HOUSTON, TX - AUGUST 06: Matt Downs #16 of the Houston Astros and Wilton Lopez #59 of the Houston Astros collide attempting to field a bunt from Kurt Suzuki #24 of the Washington Nationals in the eleventh inning at Minute Maid Park on August 6, 2012 in Houston, Texas. (Photo by Bob Levey/Getty Images)
Some things to talk about while this team gets blown up again and again...
1) Tyler Greene and roster moves - Let's break down this one thing into two sections. First up, it's the acquisition of Greene. Yes, his numbers are uninspiring, but don't expect much from him. Like I said on the podcast, there are two takeaways from this move (and a possible third).
First up, the Astros have been looking for a backup shortstop since they sent Brian Bixler down. Mills and Luhnow both talked about it when asked about the backup shortstop spot behind Marwin. Greene became available and is better than Sanchez, so, voila. If he can hit, all the better, but for now, he'll fill a valuble role taking a start every few days.
Second, Luhnow drafted him, developed him and obviously likes him. He's not going to have many opportunities to acquire those players he scouted when with the Cards. That's why it makes so much sense that he's targeted guys from the 2010 and 2011 draft in deals. What I don't want is for this to be a sign that the FO is worried about Jed Lowrie's health status and return.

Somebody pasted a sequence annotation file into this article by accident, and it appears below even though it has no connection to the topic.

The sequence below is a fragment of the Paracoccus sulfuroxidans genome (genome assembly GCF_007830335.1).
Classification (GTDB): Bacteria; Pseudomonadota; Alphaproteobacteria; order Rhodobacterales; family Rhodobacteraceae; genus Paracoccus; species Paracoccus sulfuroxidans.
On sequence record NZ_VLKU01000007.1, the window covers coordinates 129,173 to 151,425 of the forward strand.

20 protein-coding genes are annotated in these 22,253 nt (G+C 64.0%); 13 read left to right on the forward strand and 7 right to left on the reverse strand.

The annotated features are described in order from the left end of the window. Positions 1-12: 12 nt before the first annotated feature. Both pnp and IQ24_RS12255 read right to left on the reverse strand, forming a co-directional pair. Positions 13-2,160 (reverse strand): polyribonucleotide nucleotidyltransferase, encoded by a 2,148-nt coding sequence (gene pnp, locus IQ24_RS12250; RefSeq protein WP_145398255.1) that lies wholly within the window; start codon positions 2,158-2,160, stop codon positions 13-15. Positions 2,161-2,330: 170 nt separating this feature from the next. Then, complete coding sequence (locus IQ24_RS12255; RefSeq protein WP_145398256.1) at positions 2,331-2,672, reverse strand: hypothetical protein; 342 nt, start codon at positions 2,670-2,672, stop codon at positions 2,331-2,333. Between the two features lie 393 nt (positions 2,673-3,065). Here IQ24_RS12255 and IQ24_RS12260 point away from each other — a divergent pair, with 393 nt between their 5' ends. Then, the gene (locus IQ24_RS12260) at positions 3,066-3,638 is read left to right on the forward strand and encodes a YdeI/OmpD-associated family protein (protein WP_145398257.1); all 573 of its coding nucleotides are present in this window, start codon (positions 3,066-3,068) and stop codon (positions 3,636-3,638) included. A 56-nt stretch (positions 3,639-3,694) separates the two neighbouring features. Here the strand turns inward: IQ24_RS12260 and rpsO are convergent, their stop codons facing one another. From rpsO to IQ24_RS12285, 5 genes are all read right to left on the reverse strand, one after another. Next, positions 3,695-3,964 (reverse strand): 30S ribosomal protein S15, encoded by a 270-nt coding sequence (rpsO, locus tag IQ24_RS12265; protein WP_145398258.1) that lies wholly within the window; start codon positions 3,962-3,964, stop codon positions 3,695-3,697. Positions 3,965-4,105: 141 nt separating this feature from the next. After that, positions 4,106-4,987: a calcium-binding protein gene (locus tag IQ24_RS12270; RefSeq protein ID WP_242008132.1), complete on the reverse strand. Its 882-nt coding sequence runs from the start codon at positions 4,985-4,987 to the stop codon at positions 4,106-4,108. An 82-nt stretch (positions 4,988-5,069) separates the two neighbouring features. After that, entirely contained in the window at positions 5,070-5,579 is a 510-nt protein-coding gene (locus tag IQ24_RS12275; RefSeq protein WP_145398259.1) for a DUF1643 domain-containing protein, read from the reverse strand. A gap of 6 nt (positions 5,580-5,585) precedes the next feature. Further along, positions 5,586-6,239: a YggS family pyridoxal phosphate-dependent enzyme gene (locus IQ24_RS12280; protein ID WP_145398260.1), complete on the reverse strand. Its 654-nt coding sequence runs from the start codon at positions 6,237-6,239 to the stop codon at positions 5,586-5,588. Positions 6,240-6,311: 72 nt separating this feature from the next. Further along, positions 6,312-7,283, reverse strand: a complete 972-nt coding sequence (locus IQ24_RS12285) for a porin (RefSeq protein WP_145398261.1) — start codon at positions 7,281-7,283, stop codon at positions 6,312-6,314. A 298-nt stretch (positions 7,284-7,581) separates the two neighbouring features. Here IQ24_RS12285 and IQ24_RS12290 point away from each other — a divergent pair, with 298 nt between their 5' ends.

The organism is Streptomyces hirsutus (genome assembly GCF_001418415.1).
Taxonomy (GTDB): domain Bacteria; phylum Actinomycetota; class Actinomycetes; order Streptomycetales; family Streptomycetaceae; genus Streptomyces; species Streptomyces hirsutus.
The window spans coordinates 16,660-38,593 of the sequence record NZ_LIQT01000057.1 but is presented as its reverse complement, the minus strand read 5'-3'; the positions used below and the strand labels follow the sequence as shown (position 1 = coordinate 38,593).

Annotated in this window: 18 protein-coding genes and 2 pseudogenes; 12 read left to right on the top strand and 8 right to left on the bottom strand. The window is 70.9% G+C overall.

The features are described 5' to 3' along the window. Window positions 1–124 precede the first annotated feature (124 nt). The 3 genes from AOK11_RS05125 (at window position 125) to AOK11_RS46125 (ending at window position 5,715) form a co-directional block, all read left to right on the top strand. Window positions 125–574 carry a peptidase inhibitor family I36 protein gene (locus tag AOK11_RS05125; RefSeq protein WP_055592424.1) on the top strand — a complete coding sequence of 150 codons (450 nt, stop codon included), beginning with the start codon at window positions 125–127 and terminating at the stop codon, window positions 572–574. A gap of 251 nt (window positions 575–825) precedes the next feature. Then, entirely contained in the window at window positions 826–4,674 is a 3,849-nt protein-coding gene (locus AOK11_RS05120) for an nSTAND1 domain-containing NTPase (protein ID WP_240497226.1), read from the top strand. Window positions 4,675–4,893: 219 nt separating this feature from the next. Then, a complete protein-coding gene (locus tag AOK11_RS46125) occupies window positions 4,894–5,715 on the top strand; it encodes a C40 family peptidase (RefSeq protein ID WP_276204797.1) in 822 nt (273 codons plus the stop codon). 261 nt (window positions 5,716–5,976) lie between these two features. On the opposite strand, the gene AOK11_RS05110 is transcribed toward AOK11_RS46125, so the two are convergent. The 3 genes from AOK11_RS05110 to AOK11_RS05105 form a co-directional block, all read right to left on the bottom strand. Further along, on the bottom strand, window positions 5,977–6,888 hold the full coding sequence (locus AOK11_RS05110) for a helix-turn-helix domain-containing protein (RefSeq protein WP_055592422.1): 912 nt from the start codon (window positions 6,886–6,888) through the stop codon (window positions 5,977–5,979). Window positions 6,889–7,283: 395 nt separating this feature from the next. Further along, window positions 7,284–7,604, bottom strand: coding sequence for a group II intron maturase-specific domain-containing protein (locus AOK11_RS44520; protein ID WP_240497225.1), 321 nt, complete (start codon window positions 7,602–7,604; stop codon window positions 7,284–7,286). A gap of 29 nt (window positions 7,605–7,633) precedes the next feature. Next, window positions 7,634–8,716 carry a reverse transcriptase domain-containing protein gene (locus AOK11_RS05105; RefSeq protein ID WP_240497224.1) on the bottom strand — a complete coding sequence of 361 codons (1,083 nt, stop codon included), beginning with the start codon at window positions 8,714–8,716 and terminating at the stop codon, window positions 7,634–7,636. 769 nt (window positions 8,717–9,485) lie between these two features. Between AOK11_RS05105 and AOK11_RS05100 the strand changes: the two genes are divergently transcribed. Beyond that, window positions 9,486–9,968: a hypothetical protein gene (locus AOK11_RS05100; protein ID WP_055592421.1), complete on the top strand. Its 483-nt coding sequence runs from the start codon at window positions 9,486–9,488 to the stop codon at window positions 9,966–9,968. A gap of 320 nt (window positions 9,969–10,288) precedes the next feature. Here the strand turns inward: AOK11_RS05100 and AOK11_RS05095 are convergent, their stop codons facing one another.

Now, let's get into the controversial part of my post (well, the first controversial part). I do not agree with either Matt Downs or J.D. Martinez getting sent down. I can understand Downs, even if he was hitting .311 in his last 21 games for a team that desperately needs offense. He was a backup infielder and Houston added a backup infielder. That makes sense.
J.D.? My main problem are the reasons that have been thrown around for demoting him. If you question how his swing looks, you're falling into the same trap all those scouts did who passed on him in the draft. It's an unorthodox swing, but it's worked for him for a long time. Show me .gifs of his swing early this season and how it's changed and maybe I'll believe. But, I really think jumping on that is just picking on a player who doesn't have a cookie cutter swing.
His defense has also been average in left field. He's got a good arm for that spot, he's got good range and has been playing the wall well. He's held runners on multiple occasions from advancing out there and looks good. The defensive metrics last year were overwhelmingly positive but were slightly negative. Split the difference, and he's just average. If you want to throw out the numbers, how can you not see his positives in the field? If you discount first-hand accounts, how can you not see the numbers will even out?
Obviously, the FO had a reason for doing this. Seeing him in batting practice Tuesday, he was not driving the ball with authority. Downs actually had a much better BP session (though that means little, I know). It may be tied up with all his confidence and getting that good feeling back for his performance.